• Keep in mind, setups have two kinds: a setup made for hotlapping/qualifying is fast, but usually only lasts 1-2 laps, before the tyres overheat. A race setup, compared to a hotlap setup, is slower, but is much more forgiving and lasts much longer. You should use a hotlapping setup for qualifying, and a race setup for the race. After a qualifying session, do not forget to change your setup to a race setup, as starting the race with a hotlapping setup will hinder your race massively.
  • Make sure you know how pit stops work: how to enter pit lane, speed limit, managing the pit-menu overlay (F12) with arrow keys. You can try these offline any time, and pre-set the pit settings in F12 before the race. You might want to disable Damage repair for the race, especially for those which require a pitstop (reason: if you have a relatively clean race with almost no bodywork/suspension damage, but still have a tiny little bit of suspension damage due to kerbs, during a pitstop LFS will still repair all that, and you will spend many seconds in the pit standings still, while you could have easily continued with that small damage). If you do get in a huge crash with heavy damage on the suspension, you might want to repair that damage in the pits, of course. You have to decide - you can enable damage repair during the race as well, using the F12 menu.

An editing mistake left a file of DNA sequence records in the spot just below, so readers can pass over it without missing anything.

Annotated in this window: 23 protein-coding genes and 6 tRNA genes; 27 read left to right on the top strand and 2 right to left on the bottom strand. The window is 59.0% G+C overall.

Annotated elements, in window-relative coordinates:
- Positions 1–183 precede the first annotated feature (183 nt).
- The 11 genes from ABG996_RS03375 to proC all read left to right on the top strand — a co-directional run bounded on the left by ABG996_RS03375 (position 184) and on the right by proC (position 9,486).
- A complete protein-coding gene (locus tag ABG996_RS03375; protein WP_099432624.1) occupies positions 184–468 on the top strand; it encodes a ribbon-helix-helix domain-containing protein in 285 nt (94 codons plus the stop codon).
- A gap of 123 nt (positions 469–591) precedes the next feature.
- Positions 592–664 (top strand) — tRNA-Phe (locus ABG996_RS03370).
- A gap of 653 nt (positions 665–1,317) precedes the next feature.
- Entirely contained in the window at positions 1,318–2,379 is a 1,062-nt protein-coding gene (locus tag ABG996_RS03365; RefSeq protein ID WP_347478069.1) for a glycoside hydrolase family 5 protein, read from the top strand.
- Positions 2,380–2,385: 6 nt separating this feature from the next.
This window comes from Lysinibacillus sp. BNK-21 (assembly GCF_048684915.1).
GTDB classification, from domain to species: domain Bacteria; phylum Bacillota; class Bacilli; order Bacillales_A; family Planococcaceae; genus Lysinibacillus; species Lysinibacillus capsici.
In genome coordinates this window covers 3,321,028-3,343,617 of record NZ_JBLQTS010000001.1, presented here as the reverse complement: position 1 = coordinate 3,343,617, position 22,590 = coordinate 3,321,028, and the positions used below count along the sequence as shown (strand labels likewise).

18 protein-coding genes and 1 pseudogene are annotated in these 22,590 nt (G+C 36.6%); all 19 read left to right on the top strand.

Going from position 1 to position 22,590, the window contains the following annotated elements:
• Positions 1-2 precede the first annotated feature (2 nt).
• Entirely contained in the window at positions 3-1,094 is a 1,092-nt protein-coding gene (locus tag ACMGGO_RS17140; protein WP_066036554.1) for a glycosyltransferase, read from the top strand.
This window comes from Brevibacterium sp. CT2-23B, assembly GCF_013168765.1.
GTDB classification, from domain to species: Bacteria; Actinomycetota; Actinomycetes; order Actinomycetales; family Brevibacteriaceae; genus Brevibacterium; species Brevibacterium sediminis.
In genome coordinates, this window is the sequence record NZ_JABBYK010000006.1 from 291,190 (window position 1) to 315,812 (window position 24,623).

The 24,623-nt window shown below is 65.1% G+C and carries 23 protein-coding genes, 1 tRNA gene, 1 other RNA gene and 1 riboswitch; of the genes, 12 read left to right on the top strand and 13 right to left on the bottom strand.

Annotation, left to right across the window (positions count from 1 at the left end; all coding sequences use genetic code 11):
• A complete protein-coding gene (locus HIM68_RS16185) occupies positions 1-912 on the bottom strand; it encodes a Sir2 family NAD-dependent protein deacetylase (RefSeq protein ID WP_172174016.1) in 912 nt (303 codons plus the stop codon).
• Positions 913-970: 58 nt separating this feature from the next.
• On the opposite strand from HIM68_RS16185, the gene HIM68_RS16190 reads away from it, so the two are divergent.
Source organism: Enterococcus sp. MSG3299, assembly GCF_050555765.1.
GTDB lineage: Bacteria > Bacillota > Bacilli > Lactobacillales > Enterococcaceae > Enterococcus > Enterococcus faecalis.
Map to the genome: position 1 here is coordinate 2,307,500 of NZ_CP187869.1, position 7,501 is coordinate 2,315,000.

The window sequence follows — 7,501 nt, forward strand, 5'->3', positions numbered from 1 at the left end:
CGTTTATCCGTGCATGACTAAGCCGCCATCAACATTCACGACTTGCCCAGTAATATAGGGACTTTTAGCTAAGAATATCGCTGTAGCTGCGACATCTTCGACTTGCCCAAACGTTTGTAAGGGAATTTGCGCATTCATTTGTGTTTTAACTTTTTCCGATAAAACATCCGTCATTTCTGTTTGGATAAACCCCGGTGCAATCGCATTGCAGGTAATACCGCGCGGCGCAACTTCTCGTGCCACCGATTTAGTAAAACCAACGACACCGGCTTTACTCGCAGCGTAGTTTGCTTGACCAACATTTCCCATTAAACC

• Calculate (or ask) how much fuel you need, and make sure you set it properly before starting the race. You can set the amount of fuel to start with in the Pits screen ⇧ Shift + P, on the Info tab. Multiply the usual fuel usage % by the number of laps, and bring that much fuel with you for the race (add 2-3% extra to be safe). Some car/track combos and race lengths require more than 100% fuel to complete the full race distance by nature - you can also set the amount of fuel to be refilled during a pitstop here.
  • If you have any questions, ask them as soon as possible, before lights go green. ;)


Lights green.jpg